[/caption] Having the opportunity to find water around Oregon’s desert landscapes gives a photographer several opportunities to take a dynamic photo. There always seems to be plenty of water surrounding the entire state of Oregon. I’ve driven and hiked through a good portion of Oregon and the one thing that I always seem to notice is that there is always a river or creek running through its valleys, mountains or even its deserts. Smith Rock state park is no exception to this. The Crooked River winds its way through the park and gives the hiker or rock climber plenty of opportunities to cool down during the sunny and hot summer days. Having a river in a photo with the desert rocks in the background allows for a terrific photo opportunity. I took this photo last June and I have a more detailed article from my 7/15/10 blog post. To get this shot I was using my Canon EOS T1i along with my Tokina 12-24mm wide angle lens. The focal length was at 14mm in order to get as much of the rocks in this panoramic view. The time was 9:22am and the sun was directly behind me so the glare from the rocks and the river was pretty intense. However, my CIR-PL and warming filter was no match for this shot. The blueness of the sky and the warming tones of the rocks and vegetation would have been impossible without using these filters. Since I had the camera in Program/Normal mode the aperture was automatically set at F-6 and the shutter speed was at 1/83 second. I wasn’t using a tripod or remote switch so I had to be extra careful to avoid any camera shake. I set the ISO to 100 and the white balance at -0.7 due to the sun intense sun glare.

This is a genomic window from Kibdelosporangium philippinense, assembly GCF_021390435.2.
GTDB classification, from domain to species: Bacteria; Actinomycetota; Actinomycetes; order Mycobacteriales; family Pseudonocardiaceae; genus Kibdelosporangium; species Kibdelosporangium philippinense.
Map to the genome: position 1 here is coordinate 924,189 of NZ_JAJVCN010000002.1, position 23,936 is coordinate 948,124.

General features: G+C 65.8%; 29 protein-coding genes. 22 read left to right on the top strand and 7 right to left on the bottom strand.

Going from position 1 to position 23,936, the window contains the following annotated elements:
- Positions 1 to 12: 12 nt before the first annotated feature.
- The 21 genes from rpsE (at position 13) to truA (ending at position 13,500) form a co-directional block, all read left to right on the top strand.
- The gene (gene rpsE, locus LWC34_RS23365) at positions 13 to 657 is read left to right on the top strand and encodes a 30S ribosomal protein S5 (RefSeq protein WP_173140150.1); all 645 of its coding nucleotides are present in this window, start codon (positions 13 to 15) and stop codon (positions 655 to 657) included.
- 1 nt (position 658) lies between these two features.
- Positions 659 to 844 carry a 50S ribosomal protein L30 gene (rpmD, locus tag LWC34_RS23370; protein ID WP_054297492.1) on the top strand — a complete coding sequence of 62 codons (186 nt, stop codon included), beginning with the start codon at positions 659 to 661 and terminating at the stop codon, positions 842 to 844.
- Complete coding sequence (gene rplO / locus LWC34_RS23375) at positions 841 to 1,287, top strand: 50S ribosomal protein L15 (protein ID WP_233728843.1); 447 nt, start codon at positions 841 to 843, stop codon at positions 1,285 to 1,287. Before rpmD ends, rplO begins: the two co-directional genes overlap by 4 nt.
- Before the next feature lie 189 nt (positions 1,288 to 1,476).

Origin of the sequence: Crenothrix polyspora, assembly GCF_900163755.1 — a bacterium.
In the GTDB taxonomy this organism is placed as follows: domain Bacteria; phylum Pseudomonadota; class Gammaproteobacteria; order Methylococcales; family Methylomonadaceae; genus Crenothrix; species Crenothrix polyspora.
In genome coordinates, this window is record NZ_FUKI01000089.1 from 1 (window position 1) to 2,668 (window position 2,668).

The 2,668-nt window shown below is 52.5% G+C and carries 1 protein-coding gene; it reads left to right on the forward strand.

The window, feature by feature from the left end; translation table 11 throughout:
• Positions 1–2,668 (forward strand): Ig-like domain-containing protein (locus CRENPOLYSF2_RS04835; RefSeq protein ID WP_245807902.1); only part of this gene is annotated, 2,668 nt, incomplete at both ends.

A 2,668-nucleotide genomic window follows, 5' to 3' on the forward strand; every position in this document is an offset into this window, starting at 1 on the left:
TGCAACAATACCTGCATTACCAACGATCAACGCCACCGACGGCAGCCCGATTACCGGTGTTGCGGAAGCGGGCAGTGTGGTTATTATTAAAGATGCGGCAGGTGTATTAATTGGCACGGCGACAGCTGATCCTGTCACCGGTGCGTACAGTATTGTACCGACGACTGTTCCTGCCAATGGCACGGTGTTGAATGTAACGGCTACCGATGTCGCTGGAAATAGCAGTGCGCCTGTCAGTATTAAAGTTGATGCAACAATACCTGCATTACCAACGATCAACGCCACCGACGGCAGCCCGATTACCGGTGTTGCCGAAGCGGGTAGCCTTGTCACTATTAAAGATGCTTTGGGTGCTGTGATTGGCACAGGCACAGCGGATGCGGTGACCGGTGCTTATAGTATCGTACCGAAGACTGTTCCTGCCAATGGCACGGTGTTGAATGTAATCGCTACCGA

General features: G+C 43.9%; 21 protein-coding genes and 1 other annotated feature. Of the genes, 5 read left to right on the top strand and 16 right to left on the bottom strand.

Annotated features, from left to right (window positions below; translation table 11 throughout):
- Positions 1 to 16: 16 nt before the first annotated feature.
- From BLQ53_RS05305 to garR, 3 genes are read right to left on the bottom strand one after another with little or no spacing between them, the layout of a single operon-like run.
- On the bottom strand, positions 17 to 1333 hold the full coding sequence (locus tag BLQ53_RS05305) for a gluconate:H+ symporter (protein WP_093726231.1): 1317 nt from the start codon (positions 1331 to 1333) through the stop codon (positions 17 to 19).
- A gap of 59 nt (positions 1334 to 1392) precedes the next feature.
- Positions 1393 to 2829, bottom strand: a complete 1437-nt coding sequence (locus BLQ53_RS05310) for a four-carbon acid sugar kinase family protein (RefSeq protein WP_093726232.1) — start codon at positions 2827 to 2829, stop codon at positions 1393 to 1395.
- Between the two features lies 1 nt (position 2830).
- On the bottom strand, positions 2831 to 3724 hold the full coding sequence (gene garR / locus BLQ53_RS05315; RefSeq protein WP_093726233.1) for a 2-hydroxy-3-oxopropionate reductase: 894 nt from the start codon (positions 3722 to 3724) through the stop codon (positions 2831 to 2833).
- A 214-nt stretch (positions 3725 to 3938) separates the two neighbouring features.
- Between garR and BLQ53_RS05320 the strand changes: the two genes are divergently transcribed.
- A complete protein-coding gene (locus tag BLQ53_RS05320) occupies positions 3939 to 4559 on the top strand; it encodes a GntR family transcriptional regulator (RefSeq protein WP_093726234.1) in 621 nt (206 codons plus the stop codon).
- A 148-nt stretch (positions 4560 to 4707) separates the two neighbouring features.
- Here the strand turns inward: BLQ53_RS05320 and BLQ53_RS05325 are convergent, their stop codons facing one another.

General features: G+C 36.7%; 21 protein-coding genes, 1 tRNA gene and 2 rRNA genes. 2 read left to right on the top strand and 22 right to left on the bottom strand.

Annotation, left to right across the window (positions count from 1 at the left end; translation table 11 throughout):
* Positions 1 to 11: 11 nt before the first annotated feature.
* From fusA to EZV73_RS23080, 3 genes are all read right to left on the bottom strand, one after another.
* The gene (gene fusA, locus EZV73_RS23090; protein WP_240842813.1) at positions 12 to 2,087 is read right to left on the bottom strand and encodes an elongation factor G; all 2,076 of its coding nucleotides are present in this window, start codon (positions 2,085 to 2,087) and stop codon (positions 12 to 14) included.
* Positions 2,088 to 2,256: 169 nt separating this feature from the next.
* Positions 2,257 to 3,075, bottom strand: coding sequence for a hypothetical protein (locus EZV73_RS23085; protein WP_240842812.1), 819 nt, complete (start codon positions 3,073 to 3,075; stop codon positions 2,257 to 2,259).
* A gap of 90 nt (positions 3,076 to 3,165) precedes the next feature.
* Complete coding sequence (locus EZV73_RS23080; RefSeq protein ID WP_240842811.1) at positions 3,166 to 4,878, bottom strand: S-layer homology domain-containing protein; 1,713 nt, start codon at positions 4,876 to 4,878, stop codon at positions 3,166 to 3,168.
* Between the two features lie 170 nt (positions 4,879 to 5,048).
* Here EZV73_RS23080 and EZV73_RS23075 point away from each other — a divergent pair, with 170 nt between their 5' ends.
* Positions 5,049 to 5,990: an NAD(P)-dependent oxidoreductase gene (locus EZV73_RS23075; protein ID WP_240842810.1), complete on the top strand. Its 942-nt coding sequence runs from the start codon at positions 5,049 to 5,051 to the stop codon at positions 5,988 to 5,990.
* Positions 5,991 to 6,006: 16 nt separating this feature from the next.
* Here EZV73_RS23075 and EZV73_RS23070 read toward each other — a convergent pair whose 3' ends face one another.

[/caption] Smith Rock State Park is one of the most majestic and scenic places outside of Redmond and conveniently located off HWY 97. Whenever I’m visiting Central Oregon I always find time to hike the trails around the park in order to photograph these rocks. The entire hike around the park is over 7 miles but if you are limited on time and energy, the hike up misery ridge offers several panoramic views of the area as well as the Cascades. The Crooked River meanders around the entire park so there is no concern about overheating. I’ve hiked both in one day but that makes for a very long and grueling day. I also ran out of memory cards, which really ruined my day. There is a $5.00 park entrance fee but I believe you can still camp for free at the climbers campground. The park is well worth the money. You could spend all day photographing, hiking, climbing, mt. biking, fly fishing or rock climbing near or on its rocks. There are also several picnic tables and shade available. The air is dry so it never feels as hot as it really can get. Especially from the suns radiation baking the rocks. My favorite spots to photograph the rocks is on the south west side of the park. The sun is always at your back, which allows you to capture the deep blue color of the sky without any glare. The rocks are also looking down at you with there awesome crags and natural bridges eroded from wind and water. Its also the best spot to use your wide-angle lens since there is one solid area of the rock with little to no separation of rocks. The slopes also gently slope up towards the rocks with several scrub vegetation and wildflowers. It looks more like a gigantic city with numerous spires dominating the landscape. To get this shot I was using my 12-24mm wide-angle lens and wasn’t using a tripod. The focal length was taken at 14mm. Since the filed of view is so broad and there was no shade a tripod isn’t necessary. I had the camera set at auto and the ISO was at 100. I had the white balance at -1 due to the intensity of the sun. The F stop was at 7.1 and the shudder was taken at 1/100 of a second. Smith Rock State Park is a must visit for anyone visiting Central Oregon. It’s one of the best spots to really enjoy and marvel at the landscape domination the Central Oregon region.